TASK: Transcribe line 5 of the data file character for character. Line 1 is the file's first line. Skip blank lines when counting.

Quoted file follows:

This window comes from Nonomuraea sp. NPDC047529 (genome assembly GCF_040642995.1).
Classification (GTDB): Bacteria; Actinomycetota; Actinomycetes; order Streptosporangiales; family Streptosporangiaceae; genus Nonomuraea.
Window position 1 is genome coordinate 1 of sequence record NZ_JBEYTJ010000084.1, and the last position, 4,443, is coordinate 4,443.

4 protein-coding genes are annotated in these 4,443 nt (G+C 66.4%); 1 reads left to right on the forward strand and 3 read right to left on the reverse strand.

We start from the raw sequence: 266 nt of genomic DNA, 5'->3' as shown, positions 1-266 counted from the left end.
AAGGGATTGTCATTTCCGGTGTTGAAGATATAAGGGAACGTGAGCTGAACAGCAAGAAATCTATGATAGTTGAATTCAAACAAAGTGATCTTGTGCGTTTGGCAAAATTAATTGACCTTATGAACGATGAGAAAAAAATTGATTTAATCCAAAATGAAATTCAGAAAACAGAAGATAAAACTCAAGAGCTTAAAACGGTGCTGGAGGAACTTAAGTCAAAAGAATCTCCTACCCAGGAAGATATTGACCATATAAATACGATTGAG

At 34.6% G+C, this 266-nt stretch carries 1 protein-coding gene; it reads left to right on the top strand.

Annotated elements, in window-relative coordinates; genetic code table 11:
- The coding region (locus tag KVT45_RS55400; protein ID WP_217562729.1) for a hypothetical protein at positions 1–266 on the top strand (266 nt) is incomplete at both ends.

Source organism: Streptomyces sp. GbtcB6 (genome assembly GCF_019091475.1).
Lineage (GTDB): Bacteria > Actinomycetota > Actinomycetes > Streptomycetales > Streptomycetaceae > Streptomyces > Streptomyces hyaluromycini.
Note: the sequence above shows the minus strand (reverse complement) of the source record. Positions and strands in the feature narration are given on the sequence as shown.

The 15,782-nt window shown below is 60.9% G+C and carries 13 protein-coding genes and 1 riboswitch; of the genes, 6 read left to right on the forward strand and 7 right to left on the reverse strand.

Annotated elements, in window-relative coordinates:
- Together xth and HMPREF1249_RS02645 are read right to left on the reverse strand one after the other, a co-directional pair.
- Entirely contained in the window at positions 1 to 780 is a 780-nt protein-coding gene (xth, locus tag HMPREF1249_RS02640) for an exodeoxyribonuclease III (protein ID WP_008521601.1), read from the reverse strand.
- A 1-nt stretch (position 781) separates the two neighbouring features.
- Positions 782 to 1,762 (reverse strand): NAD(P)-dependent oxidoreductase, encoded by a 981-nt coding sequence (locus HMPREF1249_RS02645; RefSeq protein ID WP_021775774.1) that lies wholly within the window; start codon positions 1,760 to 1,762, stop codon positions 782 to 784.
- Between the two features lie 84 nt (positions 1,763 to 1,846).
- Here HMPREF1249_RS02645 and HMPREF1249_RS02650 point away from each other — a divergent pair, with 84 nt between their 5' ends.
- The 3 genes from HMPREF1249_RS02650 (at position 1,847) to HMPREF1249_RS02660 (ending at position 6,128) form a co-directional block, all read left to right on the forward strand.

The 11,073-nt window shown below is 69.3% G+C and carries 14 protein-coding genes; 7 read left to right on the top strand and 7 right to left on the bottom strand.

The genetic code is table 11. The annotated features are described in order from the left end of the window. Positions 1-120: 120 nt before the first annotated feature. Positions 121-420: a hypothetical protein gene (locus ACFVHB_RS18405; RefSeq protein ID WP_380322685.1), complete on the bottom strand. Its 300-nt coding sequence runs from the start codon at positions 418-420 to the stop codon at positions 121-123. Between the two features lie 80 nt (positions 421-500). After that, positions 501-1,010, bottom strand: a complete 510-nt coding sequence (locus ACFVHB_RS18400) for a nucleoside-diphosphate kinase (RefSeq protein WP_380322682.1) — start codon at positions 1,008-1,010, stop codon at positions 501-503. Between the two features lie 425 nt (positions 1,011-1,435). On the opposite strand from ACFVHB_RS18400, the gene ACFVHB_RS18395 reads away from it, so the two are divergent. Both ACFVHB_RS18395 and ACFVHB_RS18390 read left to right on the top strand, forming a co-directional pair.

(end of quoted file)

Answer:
We start from the raw sequence: 266 nt of genomic DNA, 5'->3' as shown, positions 1-266 counted from the left end.